QOTD: Youthful Recollections of Cool Cars Gone By?

Corey Lewis
by Corey Lewis
qotd youthful recollections of cool cars gone by

Today we take a little trip down memory lane and consider the cars which impressed us most in our youth. And not the part of youth which contains a driver’s license and costly insurance, but the more formative experiences before that. Let’s talk foundational cool cars.

Think back to an earlier time in your life, when that one awesome car appeared on the television, in a glossy magazine, or perhaps in the neighbor’s driveway across the road. It was just so cool. You probably didn’t know much about it, but that didn’t matter. For whatever reason, it impressed you in a big way; maybe you drew it in your Trapper Keeper (or, for some of you, on a papyrus tablet).

My single-car recollection is a very clear one. It appeared seemingly out of nowhere, and all of the sudden TV marketing was everywhere. It’s the first memory I have of an excited conversation at school about a single car. “They are fast,” Andrew explained, facing backwards at his desk.

Shortly after that, I saw one for sale at the local Chrysler-Dodge-Plymouth-Jeep-Eagle-DeSoto dealer as my mom drove us by in the gen-two Grand Voyager, probably on our way to KFC. The Neon had such exciting, fresh marketing. It seemed like an attainable car for a young person, not something super expensive.

They came in two shapes, one of those an even faster Coupe. There were intense paint colors, fun looking wheels, frameless windows, and expressive graphics in the most popular Nineties colors.

The Neon had it all to nine-year-old me. It was modern, fresh, and exciting.

The reality of the Neon’s placement as very cheap economy car didn’t matter. How it drove didn’t come into play, either. It was the first new automotive product to really catch my eye, and I’ve remembered it ever since.

What was that one cool car that really got you excited when you were young?

[Images: Chrysler Corp.]

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  • Carlson Fan Carlson Fan on Mar 20, 2020

    First job around 15 or 16 years of age one of the butchers at the grocery store I worked at had a 78 Olds Cutlass Calais hard top. 260 V8, Bucket seats w/shift console, rally gages and those sexy Olds ralleye wheels! G Bodies were that perfect not too big, not too small size. Better than a Honda or Subarooo!!!!!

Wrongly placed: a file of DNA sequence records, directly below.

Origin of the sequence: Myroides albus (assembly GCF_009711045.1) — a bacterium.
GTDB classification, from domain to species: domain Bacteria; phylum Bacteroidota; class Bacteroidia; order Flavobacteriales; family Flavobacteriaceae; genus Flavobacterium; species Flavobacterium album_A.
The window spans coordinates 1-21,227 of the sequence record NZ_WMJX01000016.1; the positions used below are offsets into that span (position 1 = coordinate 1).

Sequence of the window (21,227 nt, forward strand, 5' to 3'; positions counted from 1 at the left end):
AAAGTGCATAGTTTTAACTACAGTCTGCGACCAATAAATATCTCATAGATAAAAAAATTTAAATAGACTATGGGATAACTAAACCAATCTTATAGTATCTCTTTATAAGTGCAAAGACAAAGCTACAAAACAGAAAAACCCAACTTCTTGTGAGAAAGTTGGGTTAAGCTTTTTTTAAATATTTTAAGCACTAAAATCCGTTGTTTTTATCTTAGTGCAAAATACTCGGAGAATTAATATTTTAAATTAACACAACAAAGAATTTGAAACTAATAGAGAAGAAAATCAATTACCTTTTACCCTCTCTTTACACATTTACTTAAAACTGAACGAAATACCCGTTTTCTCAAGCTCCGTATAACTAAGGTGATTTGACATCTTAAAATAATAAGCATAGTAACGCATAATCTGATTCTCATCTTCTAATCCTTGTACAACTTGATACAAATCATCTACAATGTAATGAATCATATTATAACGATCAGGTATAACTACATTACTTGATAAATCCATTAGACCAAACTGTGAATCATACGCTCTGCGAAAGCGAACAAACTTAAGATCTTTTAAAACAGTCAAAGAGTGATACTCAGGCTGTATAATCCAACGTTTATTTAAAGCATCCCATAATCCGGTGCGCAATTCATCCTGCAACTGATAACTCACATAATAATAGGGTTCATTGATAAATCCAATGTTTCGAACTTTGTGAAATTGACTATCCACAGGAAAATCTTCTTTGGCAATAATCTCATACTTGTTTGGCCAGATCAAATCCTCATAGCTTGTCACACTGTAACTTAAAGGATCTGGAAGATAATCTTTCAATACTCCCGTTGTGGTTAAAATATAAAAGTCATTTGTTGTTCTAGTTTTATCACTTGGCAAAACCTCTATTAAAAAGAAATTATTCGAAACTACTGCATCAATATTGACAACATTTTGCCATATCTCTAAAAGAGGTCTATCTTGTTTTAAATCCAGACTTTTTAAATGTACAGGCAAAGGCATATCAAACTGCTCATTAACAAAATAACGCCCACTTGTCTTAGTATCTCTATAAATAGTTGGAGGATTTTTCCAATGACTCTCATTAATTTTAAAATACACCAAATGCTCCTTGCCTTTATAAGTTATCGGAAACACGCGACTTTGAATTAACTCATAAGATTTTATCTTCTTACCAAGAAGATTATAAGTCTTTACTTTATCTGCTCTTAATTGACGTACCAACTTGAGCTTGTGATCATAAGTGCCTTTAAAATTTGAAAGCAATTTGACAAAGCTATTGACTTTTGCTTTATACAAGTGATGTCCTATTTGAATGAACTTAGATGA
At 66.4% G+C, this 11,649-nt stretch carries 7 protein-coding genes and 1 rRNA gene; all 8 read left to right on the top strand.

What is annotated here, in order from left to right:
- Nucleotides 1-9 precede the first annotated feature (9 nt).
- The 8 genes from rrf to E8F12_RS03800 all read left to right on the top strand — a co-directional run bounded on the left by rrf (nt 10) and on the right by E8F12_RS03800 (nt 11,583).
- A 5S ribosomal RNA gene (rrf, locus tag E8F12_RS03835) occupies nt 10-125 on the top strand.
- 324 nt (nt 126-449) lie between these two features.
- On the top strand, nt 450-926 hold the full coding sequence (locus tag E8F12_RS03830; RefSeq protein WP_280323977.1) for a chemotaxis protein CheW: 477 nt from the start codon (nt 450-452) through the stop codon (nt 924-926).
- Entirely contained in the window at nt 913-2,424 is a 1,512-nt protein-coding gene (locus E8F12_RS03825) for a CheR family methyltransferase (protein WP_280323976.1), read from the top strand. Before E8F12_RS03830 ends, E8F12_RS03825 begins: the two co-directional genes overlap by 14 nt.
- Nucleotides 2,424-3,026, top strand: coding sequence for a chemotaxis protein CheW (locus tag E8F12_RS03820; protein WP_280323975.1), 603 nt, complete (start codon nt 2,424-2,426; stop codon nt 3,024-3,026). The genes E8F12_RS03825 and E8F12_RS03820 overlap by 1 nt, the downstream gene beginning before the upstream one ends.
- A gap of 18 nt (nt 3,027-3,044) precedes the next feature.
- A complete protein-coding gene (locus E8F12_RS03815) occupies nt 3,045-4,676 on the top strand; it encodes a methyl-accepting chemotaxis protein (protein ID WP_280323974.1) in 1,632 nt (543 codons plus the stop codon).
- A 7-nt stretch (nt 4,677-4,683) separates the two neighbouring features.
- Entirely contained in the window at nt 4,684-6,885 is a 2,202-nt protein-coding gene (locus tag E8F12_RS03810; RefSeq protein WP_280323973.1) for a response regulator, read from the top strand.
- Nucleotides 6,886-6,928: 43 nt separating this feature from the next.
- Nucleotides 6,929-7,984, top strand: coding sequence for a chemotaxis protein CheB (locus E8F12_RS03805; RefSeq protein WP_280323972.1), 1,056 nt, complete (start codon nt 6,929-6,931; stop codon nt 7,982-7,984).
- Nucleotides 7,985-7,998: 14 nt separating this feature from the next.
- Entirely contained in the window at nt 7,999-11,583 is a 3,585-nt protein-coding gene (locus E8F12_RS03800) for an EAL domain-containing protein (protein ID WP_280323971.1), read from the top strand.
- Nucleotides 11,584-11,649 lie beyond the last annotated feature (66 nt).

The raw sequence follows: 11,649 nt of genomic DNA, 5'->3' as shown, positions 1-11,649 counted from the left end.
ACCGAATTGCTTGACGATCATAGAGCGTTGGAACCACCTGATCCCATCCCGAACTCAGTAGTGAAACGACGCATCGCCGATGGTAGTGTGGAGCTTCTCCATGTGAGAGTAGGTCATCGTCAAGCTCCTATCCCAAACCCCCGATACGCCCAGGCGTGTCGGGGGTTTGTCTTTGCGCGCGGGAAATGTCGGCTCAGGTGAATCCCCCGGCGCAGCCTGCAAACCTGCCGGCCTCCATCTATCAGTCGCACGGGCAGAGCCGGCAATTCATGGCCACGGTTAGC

• Volvo Volvo on Mar 20, 2020

      Until you mentioned the bucket seats I thought maybe I saw that car in a sopranos episode sitting outside the butcher shop. Trunk was decent sized as I remember.

  • JustVUEit JustVUEit on Mar 25, 2020

    I grew up in the Malaise era when size was king and bigger was better. As a Malaise era kid, it was big American land yachts, especially luxury cars of the day, that were the big draw. Anything with a driver's armrest full of switches qualified. My affinity was Cadillacs, especially the big shiny ones driven by all the neighborhood mobsters. So it is strange that the first generation Seville became "The One", in all its compact-sized glory. It had the looks, all the buttons, all the bells and whistles of the big Caddy's, but in a more reasonable size. And an FI engine to boot, even if it wasn't a monstrous 500 big american cubic inches. Yes, I was smitten.

  • Kat Laneaux What's the benefits of this as opposed to the Ford or Nissan. Will the mileage be better than the 19 city, 24 hwy? Will it cost less than the average of $60,000? Will it be a hybrid?
  • Johnster Minor quibble. The down-sized full-sized 1980-only Continental (which was available with Town Car and Town Coupe trims) gave up its name in 1981 and became the Town Car. The name "Town Coupe" was never used after the 1980 model year. The 1981 Lincoln Town Car was available with a 2-door body style, but the 2-door Lincoln Town Car was discontinued and not offered for the 1982 model year and never returned to the Lincoln lineup.
  • Zipper69 Some discreet dwebadging and this will pass for a $95k Lucid Air...
  • Zipper69 Does it REALLY have to be a four door?Surely a truly compact vehicle could stick with the half-door access with jump seats for short term passengers.
  • ToolGuy See kids, you can keep your old car in good condition.